The Ohio 2006 Governor Race

In the 2004 US presidential election, the critical state on which everything turned was Ohio. Bush beat Kerry in Ohio, thus winning the presidency. Bush was vastly aided in this quest by J.Kenneth Blackwell, the man in charge of Ohio elections who was simultaneously the Bush-Cheney Ohio campaign co-chair.

Bob Fitrakis, lawyer, professor of political science at Columbus State Community College, and journalist, is the Editor of The Columbus Free Press. He won ten major investigative journalism awards including "Best Coverage of Politics in Ohio" from the Ohio Society of Professional Journalists. Fitrakis grew disgusted with the rampant election-manipulation techniques orchestrated by Blackwell that the Free Press exposed during the Ohio 2004 Bush-Kerry race. Fitrakis became even more disgusted when the Libertarian and Green parties filed for a recount of that race – and then both claimed that the "recount" they got was wholy inadequate and illegal under Ohio law – a contention later supported by a special prosecutor and then the jury's convictions – and sued. Fitrakis undoubtably was even more disgusted when Kerry and the Democratic party, amazingly enough, did not ask for a recount, leaving that to the Greens and Libertarians, even though they obviously had the most to gain and even though the Rolling Stone analysis claimed Kerry quite probably should have won. (Why did Kerry opt out?)

So in 2006 Fitrakis announced his candidacy for governor of Ohio on the Green Party ticket, running on an election-reform platform.

Fitrakis was aided by the fact that sitting Ohio governor Bob Taft had become embroiled in corruption scandals. The Republican party then chose to run J.Kenneth Blackwell for Governor, allowing him to run his own election while remaining in office as the highest Ohio election official with hire-and-fire power over anybody in the system!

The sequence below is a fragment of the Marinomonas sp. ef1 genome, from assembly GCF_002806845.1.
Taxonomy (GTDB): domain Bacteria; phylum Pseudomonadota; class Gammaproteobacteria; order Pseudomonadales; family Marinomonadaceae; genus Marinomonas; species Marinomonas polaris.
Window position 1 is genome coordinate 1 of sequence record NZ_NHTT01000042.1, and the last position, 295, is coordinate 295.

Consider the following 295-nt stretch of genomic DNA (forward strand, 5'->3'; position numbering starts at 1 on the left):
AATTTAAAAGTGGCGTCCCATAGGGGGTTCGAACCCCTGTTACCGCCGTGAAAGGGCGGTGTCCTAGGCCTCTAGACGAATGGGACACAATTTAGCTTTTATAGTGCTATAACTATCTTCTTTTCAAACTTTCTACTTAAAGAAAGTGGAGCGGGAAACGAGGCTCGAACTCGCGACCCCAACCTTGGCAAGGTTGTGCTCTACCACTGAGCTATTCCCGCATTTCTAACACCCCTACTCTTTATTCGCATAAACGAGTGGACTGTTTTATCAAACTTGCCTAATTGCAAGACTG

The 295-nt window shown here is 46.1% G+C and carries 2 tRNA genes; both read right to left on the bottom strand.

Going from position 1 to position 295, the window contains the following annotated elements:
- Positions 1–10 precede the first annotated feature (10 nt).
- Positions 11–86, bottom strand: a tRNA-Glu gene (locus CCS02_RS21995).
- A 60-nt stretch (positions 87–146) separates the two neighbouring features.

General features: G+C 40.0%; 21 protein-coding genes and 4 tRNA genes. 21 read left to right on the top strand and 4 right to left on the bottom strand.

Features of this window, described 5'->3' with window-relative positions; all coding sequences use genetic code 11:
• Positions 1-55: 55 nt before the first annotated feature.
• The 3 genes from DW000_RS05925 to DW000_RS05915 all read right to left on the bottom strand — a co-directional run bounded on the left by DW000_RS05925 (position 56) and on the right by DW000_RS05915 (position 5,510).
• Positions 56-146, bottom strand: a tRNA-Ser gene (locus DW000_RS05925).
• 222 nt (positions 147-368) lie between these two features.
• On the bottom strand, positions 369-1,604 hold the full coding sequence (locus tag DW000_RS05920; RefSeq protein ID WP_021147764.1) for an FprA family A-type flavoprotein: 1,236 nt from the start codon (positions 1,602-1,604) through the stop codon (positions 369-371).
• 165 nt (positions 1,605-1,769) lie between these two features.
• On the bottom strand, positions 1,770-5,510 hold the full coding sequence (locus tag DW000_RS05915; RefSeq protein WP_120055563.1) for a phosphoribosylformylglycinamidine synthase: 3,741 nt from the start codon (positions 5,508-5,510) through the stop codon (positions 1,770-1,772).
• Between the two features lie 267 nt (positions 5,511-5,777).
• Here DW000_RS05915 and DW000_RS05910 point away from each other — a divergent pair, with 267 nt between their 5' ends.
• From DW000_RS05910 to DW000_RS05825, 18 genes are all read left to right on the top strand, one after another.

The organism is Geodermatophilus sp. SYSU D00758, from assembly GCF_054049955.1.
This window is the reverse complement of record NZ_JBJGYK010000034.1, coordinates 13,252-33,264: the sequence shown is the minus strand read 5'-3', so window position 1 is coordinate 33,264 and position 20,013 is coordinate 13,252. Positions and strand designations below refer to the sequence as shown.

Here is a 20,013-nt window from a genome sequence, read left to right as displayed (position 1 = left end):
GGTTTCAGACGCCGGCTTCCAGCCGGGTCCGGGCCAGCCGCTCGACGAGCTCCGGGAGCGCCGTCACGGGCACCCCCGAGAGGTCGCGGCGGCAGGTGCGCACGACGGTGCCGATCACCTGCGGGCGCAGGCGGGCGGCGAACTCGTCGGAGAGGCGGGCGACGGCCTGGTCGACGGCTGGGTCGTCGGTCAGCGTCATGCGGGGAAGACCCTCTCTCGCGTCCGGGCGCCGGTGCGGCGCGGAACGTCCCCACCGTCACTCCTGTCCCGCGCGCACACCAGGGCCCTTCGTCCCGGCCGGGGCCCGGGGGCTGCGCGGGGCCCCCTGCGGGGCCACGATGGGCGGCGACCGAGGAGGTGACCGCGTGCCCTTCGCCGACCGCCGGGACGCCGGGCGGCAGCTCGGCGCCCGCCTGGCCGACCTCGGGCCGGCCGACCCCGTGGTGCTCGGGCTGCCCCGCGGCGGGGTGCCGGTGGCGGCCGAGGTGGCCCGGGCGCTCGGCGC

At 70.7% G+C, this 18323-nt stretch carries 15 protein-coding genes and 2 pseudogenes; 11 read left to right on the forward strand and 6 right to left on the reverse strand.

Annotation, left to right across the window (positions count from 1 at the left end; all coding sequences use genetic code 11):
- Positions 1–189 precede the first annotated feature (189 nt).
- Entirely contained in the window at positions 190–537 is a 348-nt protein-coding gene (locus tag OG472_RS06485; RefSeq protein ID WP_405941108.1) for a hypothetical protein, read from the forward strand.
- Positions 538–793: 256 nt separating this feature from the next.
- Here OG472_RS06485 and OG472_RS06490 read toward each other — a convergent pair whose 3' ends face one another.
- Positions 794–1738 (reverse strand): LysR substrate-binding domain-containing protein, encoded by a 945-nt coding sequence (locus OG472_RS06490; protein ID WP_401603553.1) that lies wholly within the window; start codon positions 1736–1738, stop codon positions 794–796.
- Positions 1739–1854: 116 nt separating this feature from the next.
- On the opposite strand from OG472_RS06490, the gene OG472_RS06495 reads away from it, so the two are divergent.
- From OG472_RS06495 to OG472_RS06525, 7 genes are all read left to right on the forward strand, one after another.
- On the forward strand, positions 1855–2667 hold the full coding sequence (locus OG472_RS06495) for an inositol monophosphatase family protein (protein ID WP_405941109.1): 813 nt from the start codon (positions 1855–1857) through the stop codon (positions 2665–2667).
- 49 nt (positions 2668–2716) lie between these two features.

Meanwhile, the Democrats chose congressman (and former minister and assistant psychology professor) Ted Strickland.

Now considering the immense unpopularity of the Republicans at that point, it might have appeared that Strickland would have an easy landslide victory (June polls found him leading Blackwell 52 to 36 percent) – but perhaps not with Blackwell supervising his own election! Also, it seemed plausible that Strickland and Fitrakis might split the vote, causing both to lose even if a majority of the voters preferred both over Blackwell!

That "spoiler" pathology of course would not happen if we had range voting, but it was highly likely under plurality voting.

So then, just to make Fitrakis have a harder time, he was placed on the Ohio ballot not under the "Green Party" flag, but rather as "Other-party candidate"! This was due to Ohio election laws specially designed to discriminate against third parties.

So then the question became: how much would Blackwell abuse the power of his office to bias and manipulate his own election? This New York Times editorial reports.

Postscript (Feb 2007)

Strickland won with 60.5% of the vote. However, there is reason to believe the vote was manipulated against him: The Columbus Dispatch's poll, ending the Friday before the Tuesday election, predicted Strickland would get 67±1.2% (standard error bars). The chance of a deviation this large or larger was therefore below 1 in 3 million. The Dispatch noted: "The survey's 7-point [discrepancy] broke a string of five straight gubernatorial elections in which the poll exactly matched the victor's share of the vote." This gives you an idea of the magnitude of the manipulation.

In 2004, Bush beat Kerry in Ohio by a margin of 118,775 votes (figure officially certified by Blackwell after the "recount"; this figure ignores over 92,000 machine rejected ballots and 14,000 provisional ballots that were never counted and which probably would have heavily favored Kerry because provisional and rejected ballots occurred predominantly in Kerry-supporting areas. E.g. Kerry got 54.5% of the 147,400 provisional and absentee ballots that were counted after election night, all of which, incidentally, were counted by hand.) This margin represented 2.1% of the ≈5.7 million votes cast.

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